Archive for July 29th, 2013

LIME repairing cable failure

LIME repairing cable failure

| 29/07/2013 | 53 Comments

(CNS) Updated 6pm: LIME customers may have problems with internet and phone services following a failure early yesterday on their submarine cable system that runs north and south out of the Cayman Islands, the local telecommunications company said. LIME is working on repairs but said that 34% of the Cayman international circuits are still down. Customers will likely experience difficulties throughout the day when calling internationally, and inbound calls will also be impacted. LIME said that customers may also experience intermittent failures with international dialing and roaming customers may encounter call issues. Michael Edenholm, CEO of Logic, told CNS Monday evening that Logic TV and internet customers were not experiencing outages due to the MAYA-1 cable failure. 

LIME has also confirmed that, contrary to an earlier statement in which the company said that other carriers had issues with international capacity, Logic customers were not experiencing any issues with voice or data traffic, as a result of having restoration arrangements.

In their initial release, LIME said that in the early morning of Sunday 28 July, at approximately 6am, a failure occurred on the MAYA-1 Cable System, which is a submarine cable system that runs north and south out of the Cayman Islands. It is this system that provides internet and international capacity for LIME Cayman Islands, LIME Jamaica and LIME Turks and Caicos.

LIME’s initial findings are that the Maya-1 Cable System has suffered a shunt fault at on Segment 6, which is located between Half Moon Bay (Cable station) and Repeater 1 (Line Amplifier) in Cayman. The failure is preventing the local power feeding units from reaching their operating output levels and forcing them into shutdown mode despite numerous attempts to restore them. This first repeater is some 47km out to sea, and at this stage there is no definitive information on the exact location of the impairment that is causing the shunt fault so LIME’s team is continuing to work with local resources,suppliers and the other MAYA landing stations on this matter.

As no damage on the "Land Segment" of the system has been found, LIME said the team has now turned their efforts to more closely examining the shore-end of the cable system. These activities are now underway with divers familiar with the cable-landing, making the necessary preparations to conduct this detailed survey. The divers are expected to specifically identify any possible impairments that may be of concerns and potentially leading to this outage. 

LIME took steps yesterday to restore as much traffic as possible to go via the Cayman Jamaica Fibre system. At the moment traffic has been activated where capacity is available and operators have prior agreements.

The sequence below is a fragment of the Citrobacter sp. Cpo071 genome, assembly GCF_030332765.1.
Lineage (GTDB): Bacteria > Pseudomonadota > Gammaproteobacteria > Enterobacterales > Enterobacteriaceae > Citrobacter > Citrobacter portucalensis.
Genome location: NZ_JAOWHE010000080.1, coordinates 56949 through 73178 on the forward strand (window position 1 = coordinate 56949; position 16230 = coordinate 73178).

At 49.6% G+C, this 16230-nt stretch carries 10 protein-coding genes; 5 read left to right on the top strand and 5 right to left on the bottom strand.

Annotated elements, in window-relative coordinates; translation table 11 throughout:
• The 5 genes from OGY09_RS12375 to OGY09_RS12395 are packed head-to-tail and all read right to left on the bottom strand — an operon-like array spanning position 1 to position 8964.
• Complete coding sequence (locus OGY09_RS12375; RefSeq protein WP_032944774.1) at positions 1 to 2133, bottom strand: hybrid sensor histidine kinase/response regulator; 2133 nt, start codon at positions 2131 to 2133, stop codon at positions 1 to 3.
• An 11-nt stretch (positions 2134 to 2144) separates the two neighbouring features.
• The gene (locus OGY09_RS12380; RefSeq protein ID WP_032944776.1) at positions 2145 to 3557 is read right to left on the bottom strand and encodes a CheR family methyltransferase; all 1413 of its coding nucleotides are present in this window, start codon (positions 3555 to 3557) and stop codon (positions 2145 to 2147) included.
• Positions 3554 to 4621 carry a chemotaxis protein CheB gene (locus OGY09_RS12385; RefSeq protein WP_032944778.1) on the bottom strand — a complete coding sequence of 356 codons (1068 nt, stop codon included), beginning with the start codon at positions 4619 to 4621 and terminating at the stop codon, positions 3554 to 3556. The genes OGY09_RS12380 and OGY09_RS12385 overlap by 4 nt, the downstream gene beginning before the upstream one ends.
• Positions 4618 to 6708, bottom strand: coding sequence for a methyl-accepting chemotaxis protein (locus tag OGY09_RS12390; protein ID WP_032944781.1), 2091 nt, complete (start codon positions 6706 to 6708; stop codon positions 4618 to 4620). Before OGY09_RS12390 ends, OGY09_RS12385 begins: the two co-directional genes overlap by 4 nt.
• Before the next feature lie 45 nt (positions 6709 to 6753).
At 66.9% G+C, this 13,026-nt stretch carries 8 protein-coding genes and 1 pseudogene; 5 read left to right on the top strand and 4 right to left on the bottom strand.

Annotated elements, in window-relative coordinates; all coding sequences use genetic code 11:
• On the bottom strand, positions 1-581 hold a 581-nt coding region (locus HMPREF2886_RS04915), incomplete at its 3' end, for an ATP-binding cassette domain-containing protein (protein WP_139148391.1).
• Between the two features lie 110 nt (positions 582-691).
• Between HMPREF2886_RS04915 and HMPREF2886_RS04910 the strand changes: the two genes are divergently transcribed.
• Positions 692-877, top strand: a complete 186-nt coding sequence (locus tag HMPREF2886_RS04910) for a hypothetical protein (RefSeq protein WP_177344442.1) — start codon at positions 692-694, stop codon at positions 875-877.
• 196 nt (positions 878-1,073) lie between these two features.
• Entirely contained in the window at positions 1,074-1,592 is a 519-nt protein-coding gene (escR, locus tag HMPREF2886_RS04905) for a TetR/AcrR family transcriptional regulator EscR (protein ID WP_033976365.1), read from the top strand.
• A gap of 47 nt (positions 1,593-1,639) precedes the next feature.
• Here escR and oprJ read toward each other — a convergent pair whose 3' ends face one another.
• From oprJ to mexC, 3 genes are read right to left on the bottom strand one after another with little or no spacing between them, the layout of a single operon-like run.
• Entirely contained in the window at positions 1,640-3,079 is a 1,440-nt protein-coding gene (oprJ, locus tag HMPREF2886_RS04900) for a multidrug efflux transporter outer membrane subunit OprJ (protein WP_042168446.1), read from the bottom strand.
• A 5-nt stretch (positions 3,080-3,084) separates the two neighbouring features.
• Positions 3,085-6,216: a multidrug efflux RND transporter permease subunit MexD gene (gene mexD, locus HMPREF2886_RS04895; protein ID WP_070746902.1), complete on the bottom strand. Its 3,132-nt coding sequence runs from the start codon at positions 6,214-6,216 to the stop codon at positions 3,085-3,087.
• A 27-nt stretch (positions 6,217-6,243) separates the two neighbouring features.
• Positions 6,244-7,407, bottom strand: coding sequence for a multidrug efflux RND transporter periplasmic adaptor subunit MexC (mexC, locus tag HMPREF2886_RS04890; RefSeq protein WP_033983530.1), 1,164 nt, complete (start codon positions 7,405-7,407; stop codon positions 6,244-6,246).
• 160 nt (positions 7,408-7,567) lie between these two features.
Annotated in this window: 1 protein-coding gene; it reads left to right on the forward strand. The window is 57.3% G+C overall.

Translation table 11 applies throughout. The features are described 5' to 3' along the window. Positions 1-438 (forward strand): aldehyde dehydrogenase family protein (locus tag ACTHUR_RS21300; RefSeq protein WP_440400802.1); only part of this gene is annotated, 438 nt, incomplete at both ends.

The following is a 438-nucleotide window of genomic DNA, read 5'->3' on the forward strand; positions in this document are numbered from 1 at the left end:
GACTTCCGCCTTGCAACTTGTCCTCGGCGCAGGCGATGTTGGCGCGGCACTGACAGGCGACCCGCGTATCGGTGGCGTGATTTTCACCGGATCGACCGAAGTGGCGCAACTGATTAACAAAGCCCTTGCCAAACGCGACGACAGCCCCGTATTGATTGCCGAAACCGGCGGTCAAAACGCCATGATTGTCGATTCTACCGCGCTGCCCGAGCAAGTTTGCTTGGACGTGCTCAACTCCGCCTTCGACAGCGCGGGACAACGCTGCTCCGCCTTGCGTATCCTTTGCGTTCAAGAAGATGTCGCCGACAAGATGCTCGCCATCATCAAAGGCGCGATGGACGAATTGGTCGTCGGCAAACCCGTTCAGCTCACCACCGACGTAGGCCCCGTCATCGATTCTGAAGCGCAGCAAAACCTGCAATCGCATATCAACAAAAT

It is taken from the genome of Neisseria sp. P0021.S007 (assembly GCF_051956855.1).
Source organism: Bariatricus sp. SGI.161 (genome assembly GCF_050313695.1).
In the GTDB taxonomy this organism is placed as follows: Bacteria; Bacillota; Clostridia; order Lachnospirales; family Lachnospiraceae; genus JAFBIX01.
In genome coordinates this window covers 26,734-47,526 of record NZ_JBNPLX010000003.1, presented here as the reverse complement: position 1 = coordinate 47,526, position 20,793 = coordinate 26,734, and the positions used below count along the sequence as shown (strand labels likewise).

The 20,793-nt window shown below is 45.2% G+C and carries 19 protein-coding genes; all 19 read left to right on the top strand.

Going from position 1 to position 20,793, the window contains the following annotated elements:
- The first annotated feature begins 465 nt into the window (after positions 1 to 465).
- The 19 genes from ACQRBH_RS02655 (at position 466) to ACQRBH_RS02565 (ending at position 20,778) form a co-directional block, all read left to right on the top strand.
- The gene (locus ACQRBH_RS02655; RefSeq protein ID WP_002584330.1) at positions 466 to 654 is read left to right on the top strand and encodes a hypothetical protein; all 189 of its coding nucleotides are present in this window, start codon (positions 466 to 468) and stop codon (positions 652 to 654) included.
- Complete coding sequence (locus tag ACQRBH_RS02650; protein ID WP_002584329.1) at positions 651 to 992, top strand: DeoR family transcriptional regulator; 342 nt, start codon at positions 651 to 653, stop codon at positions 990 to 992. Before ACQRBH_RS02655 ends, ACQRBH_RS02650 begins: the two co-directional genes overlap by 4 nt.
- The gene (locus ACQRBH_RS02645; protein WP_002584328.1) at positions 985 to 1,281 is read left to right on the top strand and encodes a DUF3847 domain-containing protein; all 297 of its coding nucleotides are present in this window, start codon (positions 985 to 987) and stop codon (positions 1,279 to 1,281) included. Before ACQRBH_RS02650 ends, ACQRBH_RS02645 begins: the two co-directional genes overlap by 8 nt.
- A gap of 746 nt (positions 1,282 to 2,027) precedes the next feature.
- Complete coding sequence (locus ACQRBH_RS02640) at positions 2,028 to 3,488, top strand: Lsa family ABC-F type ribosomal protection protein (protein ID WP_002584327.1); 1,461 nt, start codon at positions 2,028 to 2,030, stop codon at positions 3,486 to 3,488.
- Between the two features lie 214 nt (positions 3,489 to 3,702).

Detailing current customer impact, the company said that internet customers (ADSL and Mobile data) may experience degradation of internet service; customers may also experience intermittent failures with international dialing; customers of Logic and West Star will experience issues with the international capacity; and roaming customers may encounter call issues. 34% of the Cayman international circuits are still down. Customers will likely experience difficulties throughout the day when calling internationally.  Inbound calls will also be impacted.

In addition to the ongoing inspections, LIME has also taken the preliminary step of advising a cable repair ship as a member of the Atlantic Cable Maintenance Agreement body (ACMA), effectively placing them on standby in the event the fault is proven to be at sea. 

Lastly, LIME is also working with the MAYA Consortium to reconfigure the system in an attempt to power-feed the cable from Miami. This is a complex process that will require a complete system outage and will be attempted starting at mid-night, Tuesday 0000. At this stage the Cayman traffic is down, but LIME stressed that MAYA traffic between the Americas (not destined for Cayman) is still working, however this reconfiguration will force a full system outage.

LIME GM Tony Ritch stated, “This is obviously a major outage for the country, and we apoligize for this protracted downtime and impact to consumers and businesses.  Regrettably given the complexity of this system, it is taking quite some time to identify the fault.  At this stage we are expecting the system configuration changes that will commence in a few hours to yield positive results and restore the traffic. Our local team is also working diligently to re-route traffic where possible to minimize the impact.  As more information becomes available, LIME will provide updates to the media and via various channels including text alerts to the wider base.”

He concluded, “Until we are able to conduct some additional tests (in the early hours of Tuesday morning) once the entire system is off-line, we may not be able to definitively identify the likely location of a possible cable fault.  Unfortunately, LIME will not be able to offer any additional details on the likely restoration time-frame until more information becomes available.”

The Information and Communication Technology Authority (ICTA) and the Ministry of Planning, Lands, Agriculture, Housing and Infrastructure (PLAHI) have been kept informed of all developments, LIME said.

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275 poached conch recovered by DoE

275 poached conch recovered by DoE

| 29/07/2013 | 52 Comments

(CNS): Over the last month four poachers have been arrested in connection with two separate incidents, one involving 156 conch and one 119 conch illegally taken from a protected zone, and the Department of Environment (DoE) is warning that anyone who takes conch from Cayman’s waters or purchases conch taken from Cayman waters between the beginning of May and the end of October is doing so illegally. Reminding restaurants that it is illegal to purchase local conch in the off-season, the DoE said that poaching and illegal sales threaten the conch population.

Two poachers were arrested in each of the two incidents, and both incidents are still under investigation, according to DoE Chief Enforcement Officer Mark Orr.

In a release Monday, the department said that it takes poaching and buying poached conch seriously, and anyone caught with poached conch is liable to face serious charges under the law.